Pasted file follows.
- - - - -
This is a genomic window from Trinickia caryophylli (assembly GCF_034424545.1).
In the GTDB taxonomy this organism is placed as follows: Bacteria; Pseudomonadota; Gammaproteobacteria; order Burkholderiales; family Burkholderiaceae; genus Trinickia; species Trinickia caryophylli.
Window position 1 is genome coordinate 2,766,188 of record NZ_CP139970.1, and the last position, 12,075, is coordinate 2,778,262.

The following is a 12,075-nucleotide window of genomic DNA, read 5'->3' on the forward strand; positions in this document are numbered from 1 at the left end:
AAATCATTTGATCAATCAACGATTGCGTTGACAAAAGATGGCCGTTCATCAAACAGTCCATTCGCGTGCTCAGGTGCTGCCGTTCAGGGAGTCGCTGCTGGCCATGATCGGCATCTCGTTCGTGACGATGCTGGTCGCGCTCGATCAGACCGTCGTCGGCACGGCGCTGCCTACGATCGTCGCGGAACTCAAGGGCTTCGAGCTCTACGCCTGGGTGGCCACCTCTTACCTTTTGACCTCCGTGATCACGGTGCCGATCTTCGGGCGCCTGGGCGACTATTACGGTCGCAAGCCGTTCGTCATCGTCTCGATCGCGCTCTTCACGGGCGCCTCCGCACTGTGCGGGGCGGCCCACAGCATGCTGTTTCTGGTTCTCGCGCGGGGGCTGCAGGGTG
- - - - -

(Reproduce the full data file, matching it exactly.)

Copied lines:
This is a genomic window from Trinickia caryophylli (assembly GCF_034424545.1).
In the GTDB taxonomy this organism is placed as follows: Bacteria; Pseudomonadota; Gammaproteobacteria; order Burkholderiales; family Burkholderiaceae; genus Trinickia; species Trinickia caryophylli.
Window position 1 is genome coordinate 2,766,188 of record NZ_CP139970.1, and the last position, 12,075, is coordinate 2,778,262.

The following is a 12,075-nucleotide window of genomic DNA, read 5'->3' on the forward strand; positions in this document are numbered from 1 at the left end:
AAATCATTTGATCAATCAACGATTGCGTTGACAAAAGATGGCCGTTCATCAAACAGTCCATTCGCGTGCTCAGGTGCTGCCGTTCAGGGAGTCGCTGCTGGCCATGATCGGCATCTCGTTCGTGACGATGCTGGTCGCGCTCGATCAGACCGTCGTCGGCACGGCGCTGCCTACGATCGTCGCGGAACTCAAGGGCTTCGAGCTCTACGCCTGGGTGGCCACCTCTTACCTTTTGACCTCCGTGATCACGGTGCCGATCTTCGGGCGCCTGGGCGACTATTACGGTCGCAAGCCGTTCGTCATCGTCTCGATCGCGCTCTTCACGGGCGCCTCCGCACTGTGCGGGGCGGCCCACAGCATGCTGTTTCTGGTTCTCGCGCGGGGGCTGCAGGGTG